The 2002 VIUS data exhibited a significant decline in off-road light truck activity compared to the 1997 TIUS data. Under the category of Vehicular and Operational Characteristics and the subcategory Primary Range of Operation, Off-the-Road, the summary statistics comparing the 1997 and 2002 surveys show a 61.3 percent drop in off the road operation mileage. See the 2002 Economic Census Vehicle Inventory and Use Survey at www.census.gov/prod/ec02/ec02tv-us.pdf (page 14). HTML: www.census.gov/svsd/www/vius/2002.html.

It is not clear to FHWA or ORNL why the 2002 data exhibits this decline. The same question was asked on the 1997 TIUS and the 2002 VIUS survey.

FHWA staff previously hypothesized that respondents to the 1997 TIUS may have overestimated off-road light truck use, based on comparing how States managed their Off Highway Vehicle programs. Many States have active ATV, OHM, and snowmobile programs, but few States have organized programs for light trucks or four-wheel drive vehicles. However, there are no data to document this conjecture, and this conjecture does not explain why respondents answered the same question with lower estimates in 2002.

Lacking any other reason for the decline, FHWA concludes that fewer respondents to the survey reported off-road use of their vehicle, and considers the 2002 VIUS the most reasonable estimate of nonhighway light truck use.

 

Further Results of the Change in the Estimate of Light Truck Use

The estimate of nonhighway recreational fuel use by light trucks in the 2002 VIUS is much lower than the previous estimate under the 1997 TIUS. Therefore, the share of nonhighway recreational fuel use attributable to light trucks is much smaller, resulting in larger shares for ATVs, OHMs, and snowmobiles. ATVs and motorcycles are dispersed widely across the nation, relatively proportionate to State population, and larger shares of fuel use attributable to ATVs and OHMs would not necessarily result in large proportional differences among the States. However, snowmobile use is concentrated in northern States. Therefore, FY 2009 RTP apportionments for States with more snowmobile use generally increased significantly, while apportionments for most southern States decreased significantly.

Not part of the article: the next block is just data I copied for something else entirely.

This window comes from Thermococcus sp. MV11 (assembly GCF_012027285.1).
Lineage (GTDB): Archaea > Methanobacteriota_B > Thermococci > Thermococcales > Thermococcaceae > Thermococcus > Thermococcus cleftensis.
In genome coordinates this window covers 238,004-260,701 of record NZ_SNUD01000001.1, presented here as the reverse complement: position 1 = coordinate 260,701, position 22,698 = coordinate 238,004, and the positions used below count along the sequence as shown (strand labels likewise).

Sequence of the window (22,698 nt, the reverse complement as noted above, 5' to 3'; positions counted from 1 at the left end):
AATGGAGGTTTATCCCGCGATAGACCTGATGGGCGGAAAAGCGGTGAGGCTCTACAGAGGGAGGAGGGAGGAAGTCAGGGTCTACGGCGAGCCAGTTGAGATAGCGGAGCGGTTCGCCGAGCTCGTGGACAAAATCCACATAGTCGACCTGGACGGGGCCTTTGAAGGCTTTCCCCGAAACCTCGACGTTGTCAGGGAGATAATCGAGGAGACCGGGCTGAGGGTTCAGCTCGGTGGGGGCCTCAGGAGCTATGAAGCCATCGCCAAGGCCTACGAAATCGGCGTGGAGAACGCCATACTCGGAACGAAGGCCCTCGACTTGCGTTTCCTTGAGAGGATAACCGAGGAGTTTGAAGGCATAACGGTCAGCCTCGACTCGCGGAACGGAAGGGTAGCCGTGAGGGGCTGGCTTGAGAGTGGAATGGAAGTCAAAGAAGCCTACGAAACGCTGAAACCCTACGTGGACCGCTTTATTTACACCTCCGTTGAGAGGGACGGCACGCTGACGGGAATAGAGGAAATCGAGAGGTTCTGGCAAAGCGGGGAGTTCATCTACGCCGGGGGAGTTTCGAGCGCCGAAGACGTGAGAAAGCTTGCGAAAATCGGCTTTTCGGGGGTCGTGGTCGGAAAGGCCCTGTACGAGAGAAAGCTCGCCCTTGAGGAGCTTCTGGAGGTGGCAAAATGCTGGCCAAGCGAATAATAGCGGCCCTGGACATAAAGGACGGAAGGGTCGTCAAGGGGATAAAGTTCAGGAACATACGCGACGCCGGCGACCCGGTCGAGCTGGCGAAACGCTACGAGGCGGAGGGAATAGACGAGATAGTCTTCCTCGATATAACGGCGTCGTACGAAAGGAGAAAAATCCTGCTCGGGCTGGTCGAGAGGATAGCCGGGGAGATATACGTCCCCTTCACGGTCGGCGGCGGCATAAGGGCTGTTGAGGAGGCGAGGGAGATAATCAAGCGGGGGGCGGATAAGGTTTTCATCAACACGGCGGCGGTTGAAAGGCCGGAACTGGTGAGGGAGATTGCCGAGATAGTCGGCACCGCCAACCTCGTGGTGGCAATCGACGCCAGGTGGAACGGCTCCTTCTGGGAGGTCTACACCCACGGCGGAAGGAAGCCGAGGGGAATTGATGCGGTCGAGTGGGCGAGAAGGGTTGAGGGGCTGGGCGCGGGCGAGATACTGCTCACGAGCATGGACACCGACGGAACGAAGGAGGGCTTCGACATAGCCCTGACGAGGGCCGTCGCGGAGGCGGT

The change in the estimate of light truck use also changes the estimate of total nonhighway recreational fuel use in the United States.

Comparison of Nonhighway Recreational Fuel Use Estimates for FY 2008 and FY 2009

Vehicle Type Fuel Use Estimate for FY 2008 Apportionments (gallons)
Based on 1997 TIUS
FY 2008 Percent Fuel Use Estimate for FY 2009 Apportionments (gallons)
Based on 2002 VIUS
FY 2009 Percent
Light Truck 1,379,620,970 73.2 59,408,811 10.5
Off-Highway Motorcycle 184,380,900 9.8 184,380,900 32.5
All-Terrain Vehicle 173,426,400 9.2 173,426,400 30.5
Snowmobile 146,505,368 7.8 150,689,115 26.5
Total Nonhighway Recreational Fuel Use 1,883,933,638 100.0 567,905,226 100.0

The Federal excise tax on gasoline is 18.4 cents per gallon. Of this, 2.86 cents goes to the Mass Transit account and 0.1 cents goes to the Leaking Underground Storage Trust fund. The Federal Highway Trust Fund (HTF) receives 15.44 cents.

One of the original concepts for the Recreational Trails Program was that program should return a portion of HTF revenue attributable to nonhighway recreational fuel use to the trail users paying into the system.

Based on the 1997 TIUS, the HTF revenue attributable to nonhighway recreational fuel use (at 15.44 cents per gallon) was $290,879,354.

Based on the 2002 VIUS, the HTF revenue attributable to nonhighway recreational fuel use (at 15.44 cents per gallon) was $87,684,567. This figure does not account for likely increasing amounts of ATV and OHM use in recent years, because FHWA has not been able to obtain updated information for these uses since 2003.

Updated: 02/12/2014